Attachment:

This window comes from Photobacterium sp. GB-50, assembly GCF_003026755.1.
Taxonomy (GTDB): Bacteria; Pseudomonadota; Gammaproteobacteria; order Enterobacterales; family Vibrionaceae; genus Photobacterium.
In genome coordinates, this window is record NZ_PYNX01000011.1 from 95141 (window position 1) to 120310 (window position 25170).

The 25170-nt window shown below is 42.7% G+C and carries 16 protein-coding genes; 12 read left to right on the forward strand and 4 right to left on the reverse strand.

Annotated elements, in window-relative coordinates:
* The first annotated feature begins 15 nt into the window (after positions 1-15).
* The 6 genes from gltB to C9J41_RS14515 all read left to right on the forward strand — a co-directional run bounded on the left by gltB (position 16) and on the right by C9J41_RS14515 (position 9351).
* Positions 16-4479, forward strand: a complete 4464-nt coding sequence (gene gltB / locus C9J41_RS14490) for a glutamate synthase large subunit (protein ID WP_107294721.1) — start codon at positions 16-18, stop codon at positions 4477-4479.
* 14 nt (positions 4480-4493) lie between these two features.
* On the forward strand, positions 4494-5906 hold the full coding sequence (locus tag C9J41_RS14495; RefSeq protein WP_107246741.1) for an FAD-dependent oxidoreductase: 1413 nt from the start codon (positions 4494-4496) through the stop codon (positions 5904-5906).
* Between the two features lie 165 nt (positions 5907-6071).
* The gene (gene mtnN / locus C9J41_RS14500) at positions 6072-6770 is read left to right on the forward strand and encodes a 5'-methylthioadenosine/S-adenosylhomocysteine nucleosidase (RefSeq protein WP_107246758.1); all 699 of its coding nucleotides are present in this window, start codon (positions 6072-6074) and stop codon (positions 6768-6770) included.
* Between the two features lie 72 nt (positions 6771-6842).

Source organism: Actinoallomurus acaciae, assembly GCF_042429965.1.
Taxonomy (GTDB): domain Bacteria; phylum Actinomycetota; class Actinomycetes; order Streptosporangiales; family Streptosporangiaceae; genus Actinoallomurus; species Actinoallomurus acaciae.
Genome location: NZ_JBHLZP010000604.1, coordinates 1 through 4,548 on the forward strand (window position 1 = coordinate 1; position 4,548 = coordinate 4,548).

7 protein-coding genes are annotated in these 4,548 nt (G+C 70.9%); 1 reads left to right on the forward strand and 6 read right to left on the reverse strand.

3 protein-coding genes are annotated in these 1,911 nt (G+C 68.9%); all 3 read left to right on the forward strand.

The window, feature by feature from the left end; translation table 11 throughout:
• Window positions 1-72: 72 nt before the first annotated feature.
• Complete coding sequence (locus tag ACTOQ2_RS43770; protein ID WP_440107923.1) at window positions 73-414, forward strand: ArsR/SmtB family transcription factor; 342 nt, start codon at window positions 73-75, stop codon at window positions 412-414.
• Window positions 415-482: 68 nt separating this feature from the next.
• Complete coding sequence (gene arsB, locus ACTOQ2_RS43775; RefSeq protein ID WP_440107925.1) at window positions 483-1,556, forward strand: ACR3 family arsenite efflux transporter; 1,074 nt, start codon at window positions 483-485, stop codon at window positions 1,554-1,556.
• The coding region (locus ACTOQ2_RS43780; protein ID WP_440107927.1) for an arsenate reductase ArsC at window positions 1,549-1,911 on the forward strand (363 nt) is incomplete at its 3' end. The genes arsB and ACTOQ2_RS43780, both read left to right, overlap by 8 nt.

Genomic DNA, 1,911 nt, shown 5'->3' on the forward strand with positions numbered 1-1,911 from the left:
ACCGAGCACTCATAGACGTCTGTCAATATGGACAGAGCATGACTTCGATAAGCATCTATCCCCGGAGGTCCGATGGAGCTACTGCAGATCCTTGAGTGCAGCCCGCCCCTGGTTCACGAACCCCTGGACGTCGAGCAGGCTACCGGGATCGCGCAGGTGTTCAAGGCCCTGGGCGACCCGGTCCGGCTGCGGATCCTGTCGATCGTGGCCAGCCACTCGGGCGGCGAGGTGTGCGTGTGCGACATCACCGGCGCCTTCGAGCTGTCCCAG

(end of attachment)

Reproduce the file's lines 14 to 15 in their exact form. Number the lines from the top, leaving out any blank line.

Source organism: Actinoallomurus acaciae, assembly GCF_042429965.1.
Taxonomy (GTDB): domain Bacteria; phylum Actinomycetota; class Actinomycetes; order Streptosporangiales; family Streptosporangiaceae; genus Actinoallomurus; species Actinoallomurus acaciae.